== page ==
For a little while, things went seamlessly. We backed up all the way to the far end of the village while holding off an endless torrent of enemies without a single casualty. But the apes were slowly becoming more and more leery and cautious about giving themselves over to our weapons. They started to hang back, out of our range, slowly circling around in an attempt to flank us. One of the gorillas got close enough to lob a few handfuls of monkeys at us. One of the men was foolish enough to attempt to fire on them in the air; a chimp took advantage of the opening and ran in to put a fist through his ribs before the others managed to beat it to death. His weapon was quickly stripped from him by another and we continued our slow move towards the beach.
At that point we could see that at least one of the barges had stayed behind to wait for us and that the captain was beckoning to us from the shore. I gave the order for those without flamethrowers to retreat at that point and tell the captain to set sail; the rest of us would swim to the ship, assuming we made it that far. They left with no small reluctance, and those of us that remained turned our attention towards ensuring nothing got past to heckle them on their way. The chimps, in particular, tried to knuckle their way around us in their direction but with little success. There was one who managed to break through despite having been set alight and charged down onto the sand only to be met by one of my guard who had had the good sense to hold onto his weapon; a metallic crunch assured me that things were in good hands.
Still, it wasn't much longer before the once steady streams of flame from our weapons began to die down a bit. I ordered a full retreat for the five of us with the least ammunition remaining and the rest of us would run after them, sporadically firing behind us to keep some distance between us and the enemy. It was as good a plan as any, but despite our practiced professionalism it nonetheless became a frantic and desperate dash towards the water. In the short distance between the ocean and ourselves, I lost four of my best and closest friends, all of whom were either ripped to shreds or crushed alive. Of the rear guard, I was now the only one left and as I reached the very edge of the water, I turned and fired my flamethrower into the oncoming mass one last time. I kept my finger on the trigger as I back into the sea until I had to hold the weapon above my head to keep it above water. Only when the flames sputtered and died for the last time did I wriggle free of the tanks and swim out towards the barge. One of the gorillas, in a last ditch attempt to destroy me, rumbled out into the water, screeching frantically. He reached out with one of his huge arms and nearly caught me, in fact, I would swear I felt him brush my foot. But then it was too late for him; the corrosive seawater flooded into his chassis and extinguished his systems. I looked back just in time to enjoy watching the electronic light in his eyes die and sink beneath the waves.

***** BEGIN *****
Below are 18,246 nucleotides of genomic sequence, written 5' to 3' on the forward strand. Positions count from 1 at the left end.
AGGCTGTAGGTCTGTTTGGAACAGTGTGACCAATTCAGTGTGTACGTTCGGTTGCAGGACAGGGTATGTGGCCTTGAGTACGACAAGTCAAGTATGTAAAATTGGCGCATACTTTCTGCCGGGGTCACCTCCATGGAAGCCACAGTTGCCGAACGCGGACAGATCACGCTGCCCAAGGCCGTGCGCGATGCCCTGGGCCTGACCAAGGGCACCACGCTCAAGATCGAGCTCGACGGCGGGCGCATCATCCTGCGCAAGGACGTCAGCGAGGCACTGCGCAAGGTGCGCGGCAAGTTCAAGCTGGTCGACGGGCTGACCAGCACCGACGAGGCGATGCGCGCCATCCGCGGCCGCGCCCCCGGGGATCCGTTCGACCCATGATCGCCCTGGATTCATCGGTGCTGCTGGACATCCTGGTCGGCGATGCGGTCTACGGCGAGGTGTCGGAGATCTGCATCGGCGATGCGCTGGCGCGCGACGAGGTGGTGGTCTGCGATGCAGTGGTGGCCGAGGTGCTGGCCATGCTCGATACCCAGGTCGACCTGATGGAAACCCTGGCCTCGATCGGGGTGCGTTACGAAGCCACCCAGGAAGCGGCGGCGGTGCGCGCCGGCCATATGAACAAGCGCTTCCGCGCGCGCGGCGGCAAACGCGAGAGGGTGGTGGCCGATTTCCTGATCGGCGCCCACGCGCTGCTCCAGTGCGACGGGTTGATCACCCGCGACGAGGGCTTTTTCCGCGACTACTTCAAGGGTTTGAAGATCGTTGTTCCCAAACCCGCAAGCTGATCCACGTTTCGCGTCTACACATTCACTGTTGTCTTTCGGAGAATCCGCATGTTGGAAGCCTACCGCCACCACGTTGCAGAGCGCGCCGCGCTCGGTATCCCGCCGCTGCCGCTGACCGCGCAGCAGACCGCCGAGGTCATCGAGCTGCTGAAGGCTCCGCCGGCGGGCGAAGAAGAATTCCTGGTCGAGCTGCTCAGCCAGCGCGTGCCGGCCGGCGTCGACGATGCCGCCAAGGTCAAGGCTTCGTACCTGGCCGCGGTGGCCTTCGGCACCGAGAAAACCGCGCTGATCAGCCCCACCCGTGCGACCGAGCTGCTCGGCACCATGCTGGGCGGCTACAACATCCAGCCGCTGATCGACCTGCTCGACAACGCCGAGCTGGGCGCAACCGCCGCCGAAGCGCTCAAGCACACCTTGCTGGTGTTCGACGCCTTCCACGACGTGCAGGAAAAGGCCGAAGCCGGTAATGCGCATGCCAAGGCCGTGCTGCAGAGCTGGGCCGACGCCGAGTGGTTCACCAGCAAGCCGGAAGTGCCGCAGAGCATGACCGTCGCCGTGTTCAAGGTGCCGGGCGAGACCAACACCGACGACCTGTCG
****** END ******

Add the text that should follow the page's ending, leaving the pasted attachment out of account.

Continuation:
It took me about twenty minutes of strong swimming to make my way all the way out to the barge. This, on top of my already enormous sense of general fatigue, left me entirely exhausted by the time they managed to fish me out of the water and haul my sopping wet carcass onto the deck. After coughing up a fair portion of the ocean, I finally regained enough of my senses to look pleased. We had done it. We had escaped the iron menace forever. All around me were the happy faces of people who could sleep without fear for the first time in years. Send up the flare, I declared, let the rest of our fledgling navy know that their last ship has launched and the commander is aboard. A cheer went up at the proposition, and one of the more energetic crew members scurried to set off the flare.
A hundred eyes watched in unison as shining orb of hope shot up into the fading twilight, and then turned their eyes hopefully towards the horizon for a reply.
Send up another, I said, frowning. Another was flare was lit and sent off. Again, no reply.
What could be wrong? We could still see the rest of the ships carrying our loved ones in the distance and we knew they were just as desperate to receive word from us as we were from them. Confused, I stumbled to edge of the deck to get a better view of the fleet. They were still out there all right, but they seemed to have come to a halt and clustered together in the distance for some reason. What the hell was going on?, I thought, and looked down into the water.
An scaly, distorted mockery of a human face sneered back at me, and snorted a watery mist out of its' nostrils before disappearing beneath the waves again.